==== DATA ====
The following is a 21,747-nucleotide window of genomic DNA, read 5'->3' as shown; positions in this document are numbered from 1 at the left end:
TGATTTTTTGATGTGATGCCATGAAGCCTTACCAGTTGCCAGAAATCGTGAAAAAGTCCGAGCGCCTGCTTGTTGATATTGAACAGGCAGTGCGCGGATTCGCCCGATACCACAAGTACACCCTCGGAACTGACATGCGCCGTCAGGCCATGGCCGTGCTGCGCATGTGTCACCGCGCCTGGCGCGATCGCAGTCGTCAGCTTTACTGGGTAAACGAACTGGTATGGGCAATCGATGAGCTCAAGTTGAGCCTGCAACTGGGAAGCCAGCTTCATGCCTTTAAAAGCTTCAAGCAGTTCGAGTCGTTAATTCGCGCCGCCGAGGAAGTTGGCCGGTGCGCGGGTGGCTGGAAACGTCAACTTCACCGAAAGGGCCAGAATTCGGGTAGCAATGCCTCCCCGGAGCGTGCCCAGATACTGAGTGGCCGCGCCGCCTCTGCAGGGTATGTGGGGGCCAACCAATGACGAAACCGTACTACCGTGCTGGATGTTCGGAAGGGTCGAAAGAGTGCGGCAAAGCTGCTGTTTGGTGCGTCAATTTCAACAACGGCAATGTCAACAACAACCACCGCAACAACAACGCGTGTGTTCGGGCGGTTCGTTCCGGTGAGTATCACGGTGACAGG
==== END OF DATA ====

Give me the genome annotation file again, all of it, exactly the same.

The following is a 21,747-nucleotide window of genomic DNA, read 5'->3' as shown; positions in this document are numbered from 1 at the left end:
TGATTTTTTGATGTGATGCCATGAAGCCTTACCAGTTGCCAGAAATCGTGAAAAAGTCCGAGCGCCTGCTTGTTGATATTGAACAGGCAGTGCGCGGATTCGCCCGATACCACAAGTACACCCTCGGAACTGACATGCGCCGTCAGGCCATGGCCGTGCTGCGCATGTGTCACCGCGCCTGGCGCGATCGCAGTCGTCAGCTTTACTGGGTAAACGAACTGGTATGGGCAATCGATGAGCTCAAGTTGAGCCTGCAACTGGGAAGCCAGCTTCATGCCTTTAAAAGCTTCAAGCAGTTCGAGTCGTTAATTCGCGCCGCCGAGGAAGTTGGCCGGTGCGCGGGTGGCTGGAAACGTCAACTTCACCGAAAGGGCCAGAATTCGGGTAGCAATGCCTCCCCGGAGCGTGCCCAGATACTGAGTGGCCGCGCCGCCTCTGCAGGGTATGTGGGGGCCAACCAATGACGAAACCGTACTACCGTGCTGGATGTTCGGAAGGGTCGAAAGAGTGCGGCAAAGCTGCTGTTTGGTGCGTCAATTTCAACAACGGCAATGTCAACAACAACCACCGCAACAACAACGCGTGTGTTCGGGCGGTTCGTTCCGGTGAGTATCACGGTGACAGG